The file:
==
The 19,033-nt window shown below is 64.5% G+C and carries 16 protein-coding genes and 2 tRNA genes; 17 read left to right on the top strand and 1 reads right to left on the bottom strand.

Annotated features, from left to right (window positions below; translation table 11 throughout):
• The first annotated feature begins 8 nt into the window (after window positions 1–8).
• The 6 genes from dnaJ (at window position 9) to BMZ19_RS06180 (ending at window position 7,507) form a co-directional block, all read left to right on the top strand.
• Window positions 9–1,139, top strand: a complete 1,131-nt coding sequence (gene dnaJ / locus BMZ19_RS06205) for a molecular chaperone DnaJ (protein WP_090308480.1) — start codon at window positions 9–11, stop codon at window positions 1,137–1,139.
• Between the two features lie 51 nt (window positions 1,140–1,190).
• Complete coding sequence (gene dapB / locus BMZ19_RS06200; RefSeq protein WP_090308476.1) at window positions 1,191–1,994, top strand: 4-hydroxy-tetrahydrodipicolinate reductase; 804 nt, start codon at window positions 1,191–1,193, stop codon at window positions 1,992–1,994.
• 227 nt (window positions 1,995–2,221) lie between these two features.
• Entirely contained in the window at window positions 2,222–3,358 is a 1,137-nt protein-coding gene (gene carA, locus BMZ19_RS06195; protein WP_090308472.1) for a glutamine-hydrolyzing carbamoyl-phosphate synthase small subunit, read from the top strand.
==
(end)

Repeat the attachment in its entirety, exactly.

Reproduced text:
The 19,033-nt window shown below is 64.5% G+C and carries 16 protein-coding genes and 2 tRNA genes; 17 read left to right on the top strand and 1 reads right to left on the bottom strand.

Annotated features, from left to right (window positions below; translation table 11 throughout):
• The first annotated feature begins 8 nt into the window (after window positions 1–8).
• The 6 genes from dnaJ (at window position 9) to BMZ19_RS06180 (ending at window position 7,507) form a co-directional block, all read left to right on the top strand.
• Window positions 9–1,139, top strand: a complete 1,131-nt coding sequence (gene dnaJ / locus BMZ19_RS06205) for a molecular chaperone DnaJ (protein WP_090308480.1) — start codon at window positions 9–11, stop codon at window positions 1,137–1,139.
• Between the two features lie 51 nt (window positions 1,140–1,190).
• Complete coding sequence (gene dapB / locus BMZ19_RS06200; RefSeq protein WP_090308476.1) at window positions 1,191–1,994, top strand: 4-hydroxy-tetrahydrodipicolinate reductase; 804 nt, start codon at window positions 1,191–1,193, stop codon at window positions 1,992–1,994.
• 227 nt (window positions 1,995–2,221) lie between these two features.
• Entirely contained in the window at window positions 2,222–3,358 is a 1,137-nt protein-coding gene (gene carA, locus BMZ19_RS06195; protein WP_090308472.1) for a glutamine-hydrolyzing carbamoyl-phosphate synthase small subunit, read from the top strand.